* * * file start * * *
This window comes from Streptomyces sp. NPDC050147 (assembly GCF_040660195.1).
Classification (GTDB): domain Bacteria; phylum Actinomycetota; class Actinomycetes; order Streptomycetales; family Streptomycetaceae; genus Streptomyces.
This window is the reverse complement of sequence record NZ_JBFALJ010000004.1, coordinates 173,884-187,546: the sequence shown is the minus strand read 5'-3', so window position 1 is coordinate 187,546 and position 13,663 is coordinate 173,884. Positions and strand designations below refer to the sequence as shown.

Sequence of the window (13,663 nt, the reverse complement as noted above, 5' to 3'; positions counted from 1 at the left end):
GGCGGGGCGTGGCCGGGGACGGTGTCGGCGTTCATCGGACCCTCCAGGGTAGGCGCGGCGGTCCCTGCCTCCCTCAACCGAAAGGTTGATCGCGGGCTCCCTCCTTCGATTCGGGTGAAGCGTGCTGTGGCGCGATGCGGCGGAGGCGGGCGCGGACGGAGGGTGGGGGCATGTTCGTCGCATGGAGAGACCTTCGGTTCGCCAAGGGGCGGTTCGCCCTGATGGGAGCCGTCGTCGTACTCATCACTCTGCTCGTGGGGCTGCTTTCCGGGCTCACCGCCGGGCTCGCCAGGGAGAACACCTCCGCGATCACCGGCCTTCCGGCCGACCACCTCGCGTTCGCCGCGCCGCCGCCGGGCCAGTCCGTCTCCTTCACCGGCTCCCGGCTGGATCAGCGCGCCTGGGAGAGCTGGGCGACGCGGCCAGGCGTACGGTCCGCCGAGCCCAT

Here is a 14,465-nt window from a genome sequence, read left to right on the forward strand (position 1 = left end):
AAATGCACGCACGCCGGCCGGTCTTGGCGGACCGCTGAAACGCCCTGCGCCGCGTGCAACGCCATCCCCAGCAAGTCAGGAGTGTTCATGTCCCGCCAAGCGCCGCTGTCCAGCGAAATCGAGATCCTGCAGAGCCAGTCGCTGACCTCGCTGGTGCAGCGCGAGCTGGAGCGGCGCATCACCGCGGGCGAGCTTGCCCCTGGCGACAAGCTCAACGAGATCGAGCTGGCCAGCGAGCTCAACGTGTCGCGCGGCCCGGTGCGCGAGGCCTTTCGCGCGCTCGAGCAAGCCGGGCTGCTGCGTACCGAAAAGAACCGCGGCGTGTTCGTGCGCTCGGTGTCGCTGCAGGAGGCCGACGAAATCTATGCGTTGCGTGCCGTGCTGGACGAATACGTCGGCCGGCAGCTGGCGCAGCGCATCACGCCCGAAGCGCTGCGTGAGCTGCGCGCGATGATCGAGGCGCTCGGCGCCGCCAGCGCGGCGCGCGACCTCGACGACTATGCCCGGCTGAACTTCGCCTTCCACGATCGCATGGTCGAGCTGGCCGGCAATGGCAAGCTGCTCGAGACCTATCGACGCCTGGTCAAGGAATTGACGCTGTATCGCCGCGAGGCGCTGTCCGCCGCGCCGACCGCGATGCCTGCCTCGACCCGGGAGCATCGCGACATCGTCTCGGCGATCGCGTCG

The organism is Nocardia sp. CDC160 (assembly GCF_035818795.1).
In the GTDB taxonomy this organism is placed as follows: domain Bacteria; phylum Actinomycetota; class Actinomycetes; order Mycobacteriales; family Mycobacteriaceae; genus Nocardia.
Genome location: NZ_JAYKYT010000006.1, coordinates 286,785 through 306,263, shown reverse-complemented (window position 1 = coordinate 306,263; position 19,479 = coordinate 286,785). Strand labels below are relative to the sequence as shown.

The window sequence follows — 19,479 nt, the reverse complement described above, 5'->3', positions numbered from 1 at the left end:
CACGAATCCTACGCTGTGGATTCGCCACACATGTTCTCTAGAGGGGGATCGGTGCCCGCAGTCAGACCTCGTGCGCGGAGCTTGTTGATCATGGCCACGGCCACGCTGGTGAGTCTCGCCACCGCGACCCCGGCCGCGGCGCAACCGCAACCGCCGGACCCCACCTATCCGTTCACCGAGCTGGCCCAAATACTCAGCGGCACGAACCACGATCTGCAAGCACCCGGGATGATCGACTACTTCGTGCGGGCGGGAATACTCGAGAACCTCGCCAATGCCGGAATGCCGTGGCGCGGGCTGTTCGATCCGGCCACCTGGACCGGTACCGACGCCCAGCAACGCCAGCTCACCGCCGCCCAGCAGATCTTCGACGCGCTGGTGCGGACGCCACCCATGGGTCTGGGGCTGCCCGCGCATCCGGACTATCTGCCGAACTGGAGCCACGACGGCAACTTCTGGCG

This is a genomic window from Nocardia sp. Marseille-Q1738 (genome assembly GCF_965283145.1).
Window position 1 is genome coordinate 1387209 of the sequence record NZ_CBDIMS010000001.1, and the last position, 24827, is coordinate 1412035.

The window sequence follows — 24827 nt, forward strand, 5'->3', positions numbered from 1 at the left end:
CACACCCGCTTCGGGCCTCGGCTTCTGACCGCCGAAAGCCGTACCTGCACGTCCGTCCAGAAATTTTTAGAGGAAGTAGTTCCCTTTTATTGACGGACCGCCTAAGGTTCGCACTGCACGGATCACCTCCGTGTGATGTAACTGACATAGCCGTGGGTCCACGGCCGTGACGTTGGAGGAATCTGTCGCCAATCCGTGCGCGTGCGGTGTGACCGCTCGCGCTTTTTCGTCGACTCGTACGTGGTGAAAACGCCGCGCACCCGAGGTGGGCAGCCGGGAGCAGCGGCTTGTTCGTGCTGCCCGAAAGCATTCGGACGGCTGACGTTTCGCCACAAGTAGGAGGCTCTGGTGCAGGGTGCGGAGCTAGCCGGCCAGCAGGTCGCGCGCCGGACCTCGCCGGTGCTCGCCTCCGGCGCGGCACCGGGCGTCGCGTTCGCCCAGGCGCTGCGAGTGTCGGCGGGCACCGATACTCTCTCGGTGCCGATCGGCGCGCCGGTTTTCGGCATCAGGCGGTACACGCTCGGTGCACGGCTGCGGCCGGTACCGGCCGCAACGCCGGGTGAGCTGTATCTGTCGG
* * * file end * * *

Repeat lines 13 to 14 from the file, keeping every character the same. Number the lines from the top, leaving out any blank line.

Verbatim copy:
This is a genomic window from Nocardia sp. Marseille-Q1738 (genome assembly GCF_965283145.1).
Window position 1 is genome coordinate 1387209 of the sequence record NZ_CBDIMS010000001.1, and the last position, 24827, is coordinate 1412035.